The Lungfish and the Unicorn: An Excursion into Romantic Zoology. Willy Ley, W. Franklin Dove.
The Lungfish and the Unicorn: An Excursion into Romantic Zoology
The Lungfish and the Unicorn: An Excursion into Romantic Zoology
The Lungfish and the Unicorn: An Excursion into Romantic Zoology
The Lungfish and the Unicorn: An Excursion into Romantic Zoology
The Lungfish and the Unicorn: An Excursion into Romantic Zoology

The Lungfish and the Unicorn: An Excursion into Romantic Zoology

New York: Modern Age Books, 1941.

First edition. [xii], 305 pp. Publisher's blue cloth stamped in red. A Very Good+ copy with toned pages, light wear, in an attractive example of the uncommon dust jacket, Very Good, unclipped, chipped at extremities, a few tape mends on verso, small area of white paint spray on spine panel.

The copy of biologist W. Franklin Dove (1897-1972), inscribed to him by his wife and dated 25 Dec. 1942 on front free endpaper; a few marginal penciled notes probably by Dove throughout. Dove was involved in "unicorn research," a number of strange experiments attempting to surgically recreate the horn of the fictional creature the unicorn. Madeline McCurry Schmidt wrote of Dove in a 2011 blogpost for the distinguished Scientific American magazine:

Dr. W. Franklin Dove spent years of his career creating unicorns. Unicorn goats, unicorn cows. Even tri-horned animals roamed Dove’s barns.
Dove created these strangely-horned animals by removing immature “horn buds” from the heads of young animals and implanting the horn buds to a different location on the skull. He wanted to prove that horns did not grow straight out of the skull; instead, horn tissue developed separately and fused to the skull as it grew.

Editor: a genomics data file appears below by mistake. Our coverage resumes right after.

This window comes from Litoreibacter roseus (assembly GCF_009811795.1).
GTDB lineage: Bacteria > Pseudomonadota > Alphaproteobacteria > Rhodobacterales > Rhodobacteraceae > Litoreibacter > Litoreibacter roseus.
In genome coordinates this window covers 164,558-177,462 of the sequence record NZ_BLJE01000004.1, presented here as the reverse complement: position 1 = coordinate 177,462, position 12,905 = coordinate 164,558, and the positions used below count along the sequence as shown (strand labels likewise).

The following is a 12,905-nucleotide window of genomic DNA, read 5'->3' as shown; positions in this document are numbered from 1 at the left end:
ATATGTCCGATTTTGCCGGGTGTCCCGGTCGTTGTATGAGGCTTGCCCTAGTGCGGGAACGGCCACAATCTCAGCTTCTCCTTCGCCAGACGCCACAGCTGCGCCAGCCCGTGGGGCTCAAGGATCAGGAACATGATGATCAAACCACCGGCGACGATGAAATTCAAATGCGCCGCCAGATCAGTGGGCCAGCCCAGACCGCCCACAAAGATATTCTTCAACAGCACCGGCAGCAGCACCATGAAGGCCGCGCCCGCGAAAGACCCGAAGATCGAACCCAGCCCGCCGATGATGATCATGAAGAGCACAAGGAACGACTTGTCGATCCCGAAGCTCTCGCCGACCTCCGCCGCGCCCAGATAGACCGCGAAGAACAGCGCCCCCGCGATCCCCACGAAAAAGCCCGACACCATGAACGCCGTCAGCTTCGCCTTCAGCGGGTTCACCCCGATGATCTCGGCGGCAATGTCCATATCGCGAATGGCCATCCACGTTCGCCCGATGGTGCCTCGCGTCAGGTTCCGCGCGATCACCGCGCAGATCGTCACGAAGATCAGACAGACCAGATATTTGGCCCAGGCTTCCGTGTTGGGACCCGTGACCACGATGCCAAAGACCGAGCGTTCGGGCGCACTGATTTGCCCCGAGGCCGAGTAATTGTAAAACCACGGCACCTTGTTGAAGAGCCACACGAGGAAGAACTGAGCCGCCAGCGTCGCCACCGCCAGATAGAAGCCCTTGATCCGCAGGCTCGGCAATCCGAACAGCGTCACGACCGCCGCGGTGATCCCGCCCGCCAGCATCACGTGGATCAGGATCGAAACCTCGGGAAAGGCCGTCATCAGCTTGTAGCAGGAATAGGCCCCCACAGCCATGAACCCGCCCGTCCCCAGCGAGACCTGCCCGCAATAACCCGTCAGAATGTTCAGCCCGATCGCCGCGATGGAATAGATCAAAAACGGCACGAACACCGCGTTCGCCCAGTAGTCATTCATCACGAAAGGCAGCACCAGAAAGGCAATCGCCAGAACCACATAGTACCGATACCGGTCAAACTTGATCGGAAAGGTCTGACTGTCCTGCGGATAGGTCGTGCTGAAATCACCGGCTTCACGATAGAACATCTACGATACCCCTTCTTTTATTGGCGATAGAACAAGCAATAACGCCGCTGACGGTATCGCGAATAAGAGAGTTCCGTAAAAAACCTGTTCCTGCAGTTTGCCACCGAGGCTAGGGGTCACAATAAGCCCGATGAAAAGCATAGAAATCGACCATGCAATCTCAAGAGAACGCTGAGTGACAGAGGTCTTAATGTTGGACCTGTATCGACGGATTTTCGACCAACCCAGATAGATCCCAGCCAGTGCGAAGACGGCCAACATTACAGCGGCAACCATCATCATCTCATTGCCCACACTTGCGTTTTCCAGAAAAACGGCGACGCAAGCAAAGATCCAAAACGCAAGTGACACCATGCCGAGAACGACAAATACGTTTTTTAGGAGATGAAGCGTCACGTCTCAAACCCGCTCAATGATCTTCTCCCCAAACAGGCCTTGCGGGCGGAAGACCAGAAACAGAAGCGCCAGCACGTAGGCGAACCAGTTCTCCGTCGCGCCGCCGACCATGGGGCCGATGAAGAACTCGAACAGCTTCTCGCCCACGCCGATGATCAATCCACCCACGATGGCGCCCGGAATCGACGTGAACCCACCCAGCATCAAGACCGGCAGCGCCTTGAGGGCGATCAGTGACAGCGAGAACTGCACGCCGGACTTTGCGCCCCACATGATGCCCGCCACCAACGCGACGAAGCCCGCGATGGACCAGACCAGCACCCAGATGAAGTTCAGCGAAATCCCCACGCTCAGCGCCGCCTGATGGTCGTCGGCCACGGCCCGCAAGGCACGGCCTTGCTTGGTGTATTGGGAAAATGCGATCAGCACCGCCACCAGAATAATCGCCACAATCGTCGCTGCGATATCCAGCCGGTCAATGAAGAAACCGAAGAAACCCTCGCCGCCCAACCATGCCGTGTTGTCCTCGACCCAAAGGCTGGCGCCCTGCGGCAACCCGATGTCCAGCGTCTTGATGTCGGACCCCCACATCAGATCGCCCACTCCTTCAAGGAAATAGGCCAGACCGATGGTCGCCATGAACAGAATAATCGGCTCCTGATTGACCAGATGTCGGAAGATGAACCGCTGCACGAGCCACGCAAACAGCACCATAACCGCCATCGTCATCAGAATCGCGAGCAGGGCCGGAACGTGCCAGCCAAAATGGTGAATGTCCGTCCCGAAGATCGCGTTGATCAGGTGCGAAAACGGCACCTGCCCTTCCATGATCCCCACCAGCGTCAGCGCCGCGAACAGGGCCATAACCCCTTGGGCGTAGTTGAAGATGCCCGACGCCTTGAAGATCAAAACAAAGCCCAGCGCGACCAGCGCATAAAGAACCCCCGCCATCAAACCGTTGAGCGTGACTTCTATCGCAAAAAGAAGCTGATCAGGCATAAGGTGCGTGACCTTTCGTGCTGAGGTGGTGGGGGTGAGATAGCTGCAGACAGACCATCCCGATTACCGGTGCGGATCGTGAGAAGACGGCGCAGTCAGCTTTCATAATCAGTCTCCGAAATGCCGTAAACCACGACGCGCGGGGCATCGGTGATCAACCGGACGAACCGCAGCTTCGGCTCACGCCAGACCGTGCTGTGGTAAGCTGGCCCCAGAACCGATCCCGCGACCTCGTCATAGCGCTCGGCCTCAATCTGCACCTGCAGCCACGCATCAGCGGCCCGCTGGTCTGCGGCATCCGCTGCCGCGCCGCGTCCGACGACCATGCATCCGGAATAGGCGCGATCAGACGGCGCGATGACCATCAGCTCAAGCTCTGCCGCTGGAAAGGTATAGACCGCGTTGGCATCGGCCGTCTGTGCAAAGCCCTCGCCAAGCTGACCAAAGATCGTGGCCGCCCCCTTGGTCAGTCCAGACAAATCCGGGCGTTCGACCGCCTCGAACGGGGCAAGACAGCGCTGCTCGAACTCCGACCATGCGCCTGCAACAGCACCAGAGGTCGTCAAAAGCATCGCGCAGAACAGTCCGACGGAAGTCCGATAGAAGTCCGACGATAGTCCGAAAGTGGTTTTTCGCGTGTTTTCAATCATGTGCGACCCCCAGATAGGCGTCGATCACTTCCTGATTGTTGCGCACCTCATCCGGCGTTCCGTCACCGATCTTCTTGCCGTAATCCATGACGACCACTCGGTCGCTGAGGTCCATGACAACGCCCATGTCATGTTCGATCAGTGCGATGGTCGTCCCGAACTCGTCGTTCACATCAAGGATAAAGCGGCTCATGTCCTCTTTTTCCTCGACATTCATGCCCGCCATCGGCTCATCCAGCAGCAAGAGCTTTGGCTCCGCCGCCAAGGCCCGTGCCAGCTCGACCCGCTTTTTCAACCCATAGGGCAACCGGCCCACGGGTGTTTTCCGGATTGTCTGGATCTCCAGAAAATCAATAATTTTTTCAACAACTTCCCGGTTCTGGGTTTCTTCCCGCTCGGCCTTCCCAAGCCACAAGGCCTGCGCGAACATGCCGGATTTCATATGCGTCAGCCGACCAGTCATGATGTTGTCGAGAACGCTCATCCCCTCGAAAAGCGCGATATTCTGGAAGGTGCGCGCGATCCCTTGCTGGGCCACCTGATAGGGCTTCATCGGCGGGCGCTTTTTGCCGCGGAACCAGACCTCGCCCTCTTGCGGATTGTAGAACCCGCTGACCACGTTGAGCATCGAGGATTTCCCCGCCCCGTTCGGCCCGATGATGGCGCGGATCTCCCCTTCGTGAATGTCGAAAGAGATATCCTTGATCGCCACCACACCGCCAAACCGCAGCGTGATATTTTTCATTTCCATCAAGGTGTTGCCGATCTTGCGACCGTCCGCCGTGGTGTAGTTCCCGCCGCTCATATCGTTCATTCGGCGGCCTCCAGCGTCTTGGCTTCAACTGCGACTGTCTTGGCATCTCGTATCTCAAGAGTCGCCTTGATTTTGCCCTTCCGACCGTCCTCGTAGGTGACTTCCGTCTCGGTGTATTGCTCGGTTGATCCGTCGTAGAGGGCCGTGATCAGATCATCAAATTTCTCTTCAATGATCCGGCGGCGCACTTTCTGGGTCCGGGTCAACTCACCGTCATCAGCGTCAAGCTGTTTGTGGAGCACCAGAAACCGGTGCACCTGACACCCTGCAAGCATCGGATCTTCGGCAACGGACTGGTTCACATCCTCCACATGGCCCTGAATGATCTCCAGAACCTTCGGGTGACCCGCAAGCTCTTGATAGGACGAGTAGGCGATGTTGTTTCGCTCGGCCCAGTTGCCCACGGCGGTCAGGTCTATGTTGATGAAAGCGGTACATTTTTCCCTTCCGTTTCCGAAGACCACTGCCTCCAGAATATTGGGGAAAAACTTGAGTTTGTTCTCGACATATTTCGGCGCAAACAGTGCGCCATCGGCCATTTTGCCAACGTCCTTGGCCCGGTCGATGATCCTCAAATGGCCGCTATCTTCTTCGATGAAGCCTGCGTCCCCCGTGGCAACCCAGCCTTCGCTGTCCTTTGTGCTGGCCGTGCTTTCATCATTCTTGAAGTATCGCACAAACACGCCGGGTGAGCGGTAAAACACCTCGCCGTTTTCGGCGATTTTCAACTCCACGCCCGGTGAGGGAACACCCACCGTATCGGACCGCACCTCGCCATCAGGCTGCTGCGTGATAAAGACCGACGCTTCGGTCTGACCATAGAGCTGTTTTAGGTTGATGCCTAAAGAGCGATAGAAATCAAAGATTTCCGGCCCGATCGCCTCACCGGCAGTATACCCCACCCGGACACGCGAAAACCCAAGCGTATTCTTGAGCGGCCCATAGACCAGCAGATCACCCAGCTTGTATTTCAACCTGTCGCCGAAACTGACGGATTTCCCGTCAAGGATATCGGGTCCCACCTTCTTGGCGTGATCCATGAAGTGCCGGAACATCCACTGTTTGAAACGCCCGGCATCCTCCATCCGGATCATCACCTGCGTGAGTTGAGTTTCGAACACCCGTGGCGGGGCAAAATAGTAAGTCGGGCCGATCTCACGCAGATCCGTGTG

Understand that Dove was no crackpot scientist. Dove was a biologist at the University of Maine who studied animal production in the early 20th century. He had all the right collaborators and the right publications. Dove was a serious scientist.

It's not the "seriousness" of Dove's endeavors that animal rights advocates might take issue with, but, moving on, Nigel Suckling wrote of Dove's notorious"unibull" creation:

in 1933 [Dove] took a day-old Ayrshire calf, surgically removed its horn buds, trimmed them to fit together and replanted them in the centre of its forehead. As the young bull grew, the buds fused and produced a single solid, straight and pointed horn a foot or so in length which proved equally useful for fighting and uprooting fences, far superior in fact to the usual brace of curved ones when it comes to confronting a rival. Dr Dove's Unicorn bull became the leader of its herd and was very rarely challenged by other males.

This result inspired at least recent one neuroscientist to examine the relationship of anatomy to behavior. A notable work of zoology that extends into realms of cryptozoology with a very unusual association that brings in the related subfield of experimental zoology. Item #140939786

Price: $150.00

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